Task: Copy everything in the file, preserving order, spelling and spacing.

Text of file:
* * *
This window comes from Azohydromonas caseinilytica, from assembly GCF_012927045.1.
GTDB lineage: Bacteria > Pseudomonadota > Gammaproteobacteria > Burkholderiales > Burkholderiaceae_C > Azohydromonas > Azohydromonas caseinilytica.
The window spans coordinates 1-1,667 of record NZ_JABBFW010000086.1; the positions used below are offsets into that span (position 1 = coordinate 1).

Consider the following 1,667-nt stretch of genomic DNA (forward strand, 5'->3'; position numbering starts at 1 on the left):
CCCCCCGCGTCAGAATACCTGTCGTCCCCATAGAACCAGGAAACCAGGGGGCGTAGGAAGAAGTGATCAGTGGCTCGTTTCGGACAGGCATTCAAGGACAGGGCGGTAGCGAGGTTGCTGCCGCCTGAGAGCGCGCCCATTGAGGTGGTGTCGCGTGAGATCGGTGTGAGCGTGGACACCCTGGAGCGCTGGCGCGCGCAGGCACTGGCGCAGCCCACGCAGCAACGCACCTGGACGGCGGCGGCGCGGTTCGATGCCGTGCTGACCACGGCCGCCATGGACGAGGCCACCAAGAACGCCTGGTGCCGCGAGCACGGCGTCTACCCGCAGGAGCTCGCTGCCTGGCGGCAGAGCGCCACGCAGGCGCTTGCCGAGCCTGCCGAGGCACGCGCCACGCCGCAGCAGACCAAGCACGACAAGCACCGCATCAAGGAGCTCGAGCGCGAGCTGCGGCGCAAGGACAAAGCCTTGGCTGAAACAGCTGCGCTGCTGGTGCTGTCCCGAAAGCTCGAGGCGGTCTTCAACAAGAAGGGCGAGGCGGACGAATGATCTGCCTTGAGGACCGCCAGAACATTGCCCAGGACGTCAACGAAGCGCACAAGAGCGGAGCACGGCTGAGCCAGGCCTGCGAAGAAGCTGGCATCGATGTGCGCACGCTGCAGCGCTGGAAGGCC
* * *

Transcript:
This window comes from Azohydromonas caseinilytica, from assembly GCF_012927045.1.
GTDB lineage: Bacteria > Pseudomonadota > Gammaproteobacteria > Burkholderiales > Burkholderiaceae_C > Azohydromonas > Azohydromonas caseinilytica.
The window spans coordinates 1-1,667 of record NZ_JABBFW010000086.1; the positions used below are offsets into that span (position 1 = coordinate 1).

Consider the following 1,667-nt stretch of genomic DNA (forward strand, 5'->3'; position numbering starts at 1 on the left):
CCCCCCGCGTCAGAATACCTGTCGTCCCCATAGAACCAGGAAACCAGGGGGCGTAGGAAGAAGTGATCAGTGGCTCGTTTCGGACAGGCATTCAAGGACAGGGCGGTAGCGAGGTTGCTGCCGCCTGAGAGCGCGCCCATTGAGGTGGTGTCGCGTGAGATCGGTGTGAGCGTGGACACCCTGGAGCGCTGGCGCGCGCAGGCACTGGCGCAGCCCACGCAGCAACGCACCTGGACGGCGGCGGCGCGGTTCGATGCCGTGCTGACCACGGCCGCCATGGACGAGGCCACCAAGAACGCCTGGTGCCGCGAGCACGGCGTCTACCCGCAGGAGCTCGCTGCCTGGCGGCAGAGCGCCACGCAGGCGCTTGCCGAGCCTGCCGAGGCACGCGCCACGCCGCAGCAGACCAAGCACGACAAGCACCGCATCAAGGAGCTCGAGCGCGAGCTGCGGCGCAAGGACAAAGCCTTGGCTGAAACAGCTGCGCTGCTGGTGCTGTCCCGAAAGCTCGAGGCGGTCTTCAACAAGAAGGGCGAGGCGGACGAATGATCTGCCTTGAGGACCGCCAGAACATTGCCCAGGACGTCAACGAAGCGCACAAGAGCGGAGCACGGCTGAGCCAGGCCTGCGAAGAAGCTGGCATCGATGTGCGCACGCTGCAGCGCTGGAAGGCC